Giacometti, Alberto

Alberto Giacometti was a Swiss sculptor and painter, born on October 10, 1901 and died on January 11, 1966. Fascinated by the representation of the human figure, he left the onirism of André Breton's movement to develop a more personal style, characterized by filiform figures reduced to essentials, such as the sculpture L'Homme qui marche . Read the biography

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Biography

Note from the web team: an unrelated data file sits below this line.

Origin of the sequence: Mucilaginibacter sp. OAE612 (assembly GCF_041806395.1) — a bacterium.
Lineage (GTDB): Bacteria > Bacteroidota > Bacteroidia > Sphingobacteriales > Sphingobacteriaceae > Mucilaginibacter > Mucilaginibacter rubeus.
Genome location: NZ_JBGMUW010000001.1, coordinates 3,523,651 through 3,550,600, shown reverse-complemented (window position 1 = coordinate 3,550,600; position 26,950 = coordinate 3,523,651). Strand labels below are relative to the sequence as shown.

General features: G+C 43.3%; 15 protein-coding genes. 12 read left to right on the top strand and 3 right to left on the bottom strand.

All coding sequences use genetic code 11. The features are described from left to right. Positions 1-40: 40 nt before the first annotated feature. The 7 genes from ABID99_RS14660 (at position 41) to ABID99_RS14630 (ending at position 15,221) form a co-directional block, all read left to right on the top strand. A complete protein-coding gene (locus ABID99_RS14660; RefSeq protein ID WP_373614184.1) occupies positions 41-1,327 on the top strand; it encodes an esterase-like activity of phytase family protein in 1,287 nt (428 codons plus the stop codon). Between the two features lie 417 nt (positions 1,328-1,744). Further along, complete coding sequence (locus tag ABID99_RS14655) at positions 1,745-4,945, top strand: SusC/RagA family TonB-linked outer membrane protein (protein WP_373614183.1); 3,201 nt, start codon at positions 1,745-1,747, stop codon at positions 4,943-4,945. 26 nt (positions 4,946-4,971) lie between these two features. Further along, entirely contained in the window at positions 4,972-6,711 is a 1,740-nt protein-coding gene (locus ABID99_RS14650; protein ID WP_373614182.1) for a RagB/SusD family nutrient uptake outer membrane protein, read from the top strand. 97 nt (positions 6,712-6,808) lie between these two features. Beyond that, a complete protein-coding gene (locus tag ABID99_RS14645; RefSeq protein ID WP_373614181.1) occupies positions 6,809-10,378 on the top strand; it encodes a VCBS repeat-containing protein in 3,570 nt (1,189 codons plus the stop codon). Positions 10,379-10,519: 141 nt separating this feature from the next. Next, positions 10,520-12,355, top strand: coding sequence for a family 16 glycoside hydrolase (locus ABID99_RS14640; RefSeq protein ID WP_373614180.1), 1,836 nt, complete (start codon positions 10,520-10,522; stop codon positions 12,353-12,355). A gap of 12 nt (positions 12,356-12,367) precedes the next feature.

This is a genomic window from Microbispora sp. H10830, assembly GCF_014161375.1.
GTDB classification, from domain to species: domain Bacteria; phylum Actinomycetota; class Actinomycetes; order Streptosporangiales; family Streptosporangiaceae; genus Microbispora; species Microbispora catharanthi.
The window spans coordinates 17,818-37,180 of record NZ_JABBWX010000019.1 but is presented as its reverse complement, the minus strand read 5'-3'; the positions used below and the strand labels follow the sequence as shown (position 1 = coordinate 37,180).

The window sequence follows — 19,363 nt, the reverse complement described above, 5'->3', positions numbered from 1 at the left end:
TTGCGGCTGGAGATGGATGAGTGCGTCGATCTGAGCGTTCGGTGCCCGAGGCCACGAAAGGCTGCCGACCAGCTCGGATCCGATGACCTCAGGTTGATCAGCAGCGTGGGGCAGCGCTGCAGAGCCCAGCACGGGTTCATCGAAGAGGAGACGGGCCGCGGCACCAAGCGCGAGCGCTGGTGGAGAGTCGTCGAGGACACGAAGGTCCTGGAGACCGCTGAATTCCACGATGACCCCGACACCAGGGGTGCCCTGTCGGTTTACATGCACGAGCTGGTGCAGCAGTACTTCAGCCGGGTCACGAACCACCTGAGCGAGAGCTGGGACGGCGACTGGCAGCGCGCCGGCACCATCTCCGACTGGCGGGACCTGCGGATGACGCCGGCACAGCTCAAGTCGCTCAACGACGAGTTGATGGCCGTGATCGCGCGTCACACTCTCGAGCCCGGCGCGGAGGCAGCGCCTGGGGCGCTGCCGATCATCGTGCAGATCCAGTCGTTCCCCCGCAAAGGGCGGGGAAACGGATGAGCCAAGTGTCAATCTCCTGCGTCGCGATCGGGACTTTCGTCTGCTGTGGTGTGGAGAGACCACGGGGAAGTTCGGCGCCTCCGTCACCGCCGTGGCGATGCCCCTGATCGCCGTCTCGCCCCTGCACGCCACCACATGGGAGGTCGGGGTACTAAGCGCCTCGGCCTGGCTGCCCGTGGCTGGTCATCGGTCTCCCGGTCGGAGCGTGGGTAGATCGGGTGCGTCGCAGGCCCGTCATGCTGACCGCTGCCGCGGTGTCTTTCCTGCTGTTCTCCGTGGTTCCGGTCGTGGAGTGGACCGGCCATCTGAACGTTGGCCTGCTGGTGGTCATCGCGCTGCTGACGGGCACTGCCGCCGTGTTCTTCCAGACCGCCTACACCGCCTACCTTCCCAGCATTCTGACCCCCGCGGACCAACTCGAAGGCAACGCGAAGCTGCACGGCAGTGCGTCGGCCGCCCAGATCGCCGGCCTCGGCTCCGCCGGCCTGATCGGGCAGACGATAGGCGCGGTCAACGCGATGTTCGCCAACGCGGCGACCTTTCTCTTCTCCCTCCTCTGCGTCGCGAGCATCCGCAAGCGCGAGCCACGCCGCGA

Born in Borgonovo (Switzerland) in 1901, Alberto Giacometti began painting at an early age under the watchful eye of his father Giovanni, an Impressionist artist much appreciated by his peers. When he arrived in Paris in 1922, young Alberto attended the Académie de la Grande Chaumière and worked in the studio of sculptor Antoine Bourdelle. After a brief passage through Cubism, he took up etching in the studio of Stanley William Hayter and joined the Surrealist movement in the early thirties. Alongside Joan MiróJean Arp and Salvador Dalíhe exhibited a number of "symbolically functional objects", including the famous Hanging ball (1930). Fascinated by the representation of the human figure, Giacometti soon left the onirism of André Breton's movement to develop a more personal style, characterized by filiform figures reduced to the essential, such as the sculpture The Walking Man (1947). Through a variety of media (painting, sculpture, lithography, ballpoint pen...), the artist worked hard to translate what he saw and felt in each of his models, focusing in particular on facial expressions. By the end of his life, the easy handling of the lithographic pencil enabled him to capture the vibrant life around him in a modernizing Paris. He died on January 11, 1966. In 1969, the collection Endless Parispublished posthumously, includes 150 lithographs and an unfinished text in the artist's hand. Galerie Arenthon offers preparatory proofs of this testamentary work, which bears witness to Giacometti's ever-renewed wonder for the capital in his final years.